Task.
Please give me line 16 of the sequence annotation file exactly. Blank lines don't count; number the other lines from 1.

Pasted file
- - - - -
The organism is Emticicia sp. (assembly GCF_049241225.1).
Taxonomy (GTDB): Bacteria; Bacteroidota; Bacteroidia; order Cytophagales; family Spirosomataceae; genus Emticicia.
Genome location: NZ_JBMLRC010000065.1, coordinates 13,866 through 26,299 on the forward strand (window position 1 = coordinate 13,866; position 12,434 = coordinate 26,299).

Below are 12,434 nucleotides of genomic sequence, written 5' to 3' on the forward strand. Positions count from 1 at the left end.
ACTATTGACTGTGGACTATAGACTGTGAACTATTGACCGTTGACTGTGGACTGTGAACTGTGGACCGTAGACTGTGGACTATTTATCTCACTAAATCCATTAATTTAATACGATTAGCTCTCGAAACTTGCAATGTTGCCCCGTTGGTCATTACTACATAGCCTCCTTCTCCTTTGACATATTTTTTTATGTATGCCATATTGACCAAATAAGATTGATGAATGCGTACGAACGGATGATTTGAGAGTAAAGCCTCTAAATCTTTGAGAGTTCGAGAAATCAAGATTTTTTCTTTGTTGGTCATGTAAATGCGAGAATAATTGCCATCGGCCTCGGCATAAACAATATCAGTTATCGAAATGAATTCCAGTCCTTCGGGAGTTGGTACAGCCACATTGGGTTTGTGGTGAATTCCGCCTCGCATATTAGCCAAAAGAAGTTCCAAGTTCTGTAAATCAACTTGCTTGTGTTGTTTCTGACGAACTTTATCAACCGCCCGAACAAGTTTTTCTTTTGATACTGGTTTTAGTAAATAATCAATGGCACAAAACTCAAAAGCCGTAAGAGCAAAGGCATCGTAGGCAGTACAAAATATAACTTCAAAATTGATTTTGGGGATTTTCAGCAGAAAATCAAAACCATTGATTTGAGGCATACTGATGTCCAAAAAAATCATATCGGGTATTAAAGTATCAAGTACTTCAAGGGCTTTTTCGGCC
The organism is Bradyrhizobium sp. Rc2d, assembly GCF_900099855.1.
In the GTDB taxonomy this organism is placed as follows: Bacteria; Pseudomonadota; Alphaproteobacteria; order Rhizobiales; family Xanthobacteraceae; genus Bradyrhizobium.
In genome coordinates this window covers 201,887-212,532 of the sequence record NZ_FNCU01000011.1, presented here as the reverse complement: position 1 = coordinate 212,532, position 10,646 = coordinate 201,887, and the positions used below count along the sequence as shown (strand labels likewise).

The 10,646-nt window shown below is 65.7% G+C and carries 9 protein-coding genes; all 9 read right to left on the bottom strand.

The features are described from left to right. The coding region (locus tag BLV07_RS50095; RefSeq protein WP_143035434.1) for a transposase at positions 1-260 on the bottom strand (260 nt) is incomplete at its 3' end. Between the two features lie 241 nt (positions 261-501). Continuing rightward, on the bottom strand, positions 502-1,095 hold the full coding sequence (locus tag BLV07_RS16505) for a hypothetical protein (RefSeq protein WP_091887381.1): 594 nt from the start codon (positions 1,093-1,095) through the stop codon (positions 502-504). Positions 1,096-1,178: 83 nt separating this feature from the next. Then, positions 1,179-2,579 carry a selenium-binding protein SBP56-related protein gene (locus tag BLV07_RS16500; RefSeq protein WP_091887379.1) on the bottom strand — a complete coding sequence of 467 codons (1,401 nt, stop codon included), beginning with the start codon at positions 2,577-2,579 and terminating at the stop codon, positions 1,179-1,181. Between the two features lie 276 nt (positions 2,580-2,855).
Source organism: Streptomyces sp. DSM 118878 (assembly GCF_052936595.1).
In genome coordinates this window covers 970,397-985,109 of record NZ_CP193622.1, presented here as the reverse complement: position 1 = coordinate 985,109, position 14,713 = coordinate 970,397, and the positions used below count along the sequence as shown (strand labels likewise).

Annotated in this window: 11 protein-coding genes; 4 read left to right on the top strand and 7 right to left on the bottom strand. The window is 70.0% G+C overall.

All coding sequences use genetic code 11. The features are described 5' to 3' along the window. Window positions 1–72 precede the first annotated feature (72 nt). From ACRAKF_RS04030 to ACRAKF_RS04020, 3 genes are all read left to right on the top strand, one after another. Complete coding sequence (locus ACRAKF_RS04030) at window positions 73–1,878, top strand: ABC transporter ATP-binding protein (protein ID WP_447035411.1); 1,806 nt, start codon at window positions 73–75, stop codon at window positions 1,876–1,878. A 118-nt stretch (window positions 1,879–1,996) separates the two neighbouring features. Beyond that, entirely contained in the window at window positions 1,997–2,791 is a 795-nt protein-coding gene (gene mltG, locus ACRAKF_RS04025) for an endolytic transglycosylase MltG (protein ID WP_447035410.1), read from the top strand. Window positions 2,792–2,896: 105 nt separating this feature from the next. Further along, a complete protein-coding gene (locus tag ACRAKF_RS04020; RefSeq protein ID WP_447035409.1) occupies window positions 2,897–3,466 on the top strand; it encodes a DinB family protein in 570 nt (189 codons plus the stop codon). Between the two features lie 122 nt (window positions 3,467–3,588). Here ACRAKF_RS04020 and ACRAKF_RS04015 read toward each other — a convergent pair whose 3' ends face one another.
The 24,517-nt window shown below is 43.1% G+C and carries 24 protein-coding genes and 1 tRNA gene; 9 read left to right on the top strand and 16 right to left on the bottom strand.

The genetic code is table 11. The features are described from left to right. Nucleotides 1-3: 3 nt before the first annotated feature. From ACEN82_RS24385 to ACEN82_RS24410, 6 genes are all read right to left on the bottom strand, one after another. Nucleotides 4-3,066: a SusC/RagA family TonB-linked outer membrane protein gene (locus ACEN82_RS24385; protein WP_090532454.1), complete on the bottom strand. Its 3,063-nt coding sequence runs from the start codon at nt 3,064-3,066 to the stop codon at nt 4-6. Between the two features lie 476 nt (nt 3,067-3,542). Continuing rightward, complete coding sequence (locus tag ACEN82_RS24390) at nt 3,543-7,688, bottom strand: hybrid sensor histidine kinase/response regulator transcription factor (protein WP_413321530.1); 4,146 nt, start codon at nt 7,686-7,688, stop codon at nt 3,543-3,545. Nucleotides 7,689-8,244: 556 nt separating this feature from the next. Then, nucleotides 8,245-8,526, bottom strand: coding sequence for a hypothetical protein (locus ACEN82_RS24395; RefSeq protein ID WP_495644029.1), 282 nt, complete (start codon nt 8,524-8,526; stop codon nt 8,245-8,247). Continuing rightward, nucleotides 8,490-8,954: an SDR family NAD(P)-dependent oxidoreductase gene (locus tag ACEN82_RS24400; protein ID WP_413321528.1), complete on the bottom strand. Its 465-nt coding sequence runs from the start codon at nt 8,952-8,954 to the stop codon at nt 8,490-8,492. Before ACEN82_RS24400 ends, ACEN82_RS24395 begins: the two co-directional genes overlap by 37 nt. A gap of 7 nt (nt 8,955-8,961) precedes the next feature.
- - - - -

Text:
The genetic code is table 11. The features are described from left to right. Nucleotides 1-3: 3 nt before the first annotated feature. From ACEN82_RS24385 to ACEN82_RS24410, 6 genes are all read right to left on the bottom strand, one after another. Nucleotides 4-3,066: a SusC/RagA family TonB-linked outer membrane protein gene (locus ACEN82_RS24385; protein WP_090532454.1), complete on the bottom strand. Its 3,063-nt coding sequence runs from the start codon at nt 3,064-3,066 to the stop codon at nt 4-6. Between the two features lie 476 nt (nt 3,067-3,542). Continuing rightward, complete coding sequence (locus tag ACEN82_RS24390) at nt 3,543-7,688, bottom strand: hybrid sensor histidine kinase/response regulator transcription factor (protein WP_413321530.1); 4,146 nt, start codon at nt 7,686-7,688, stop codon at nt 3,543-3,545. Nucleotides 7,689-8,244: 556 nt separating this feature from the next. Then, nucleotides 8,245-8,526, bottom strand: coding sequence for a hypothetical protein (locus ACEN82_RS24395; RefSeq protein ID WP_495644029.1), 282 nt, complete (start codon nt 8,524-8,526; stop codon nt 8,245-8,247). Continuing rightward, nucleotides 8,490-8,954: an SDR family NAD(P)-dependent oxidoreductase gene (locus tag ACEN82_RS24400; protein ID WP_413321528.1), complete on the bottom strand. Its 465-nt coding sequence runs from the start codon at nt 8,952-8,954 to the stop codon at nt 8,490-8,492. Before ACEN82_RS24400 ends, ACEN82_RS24395 begins: the two co-directional genes overlap by 37 nt. A gap of 7 nt (nt 8,955-8,961) precedes the next feature.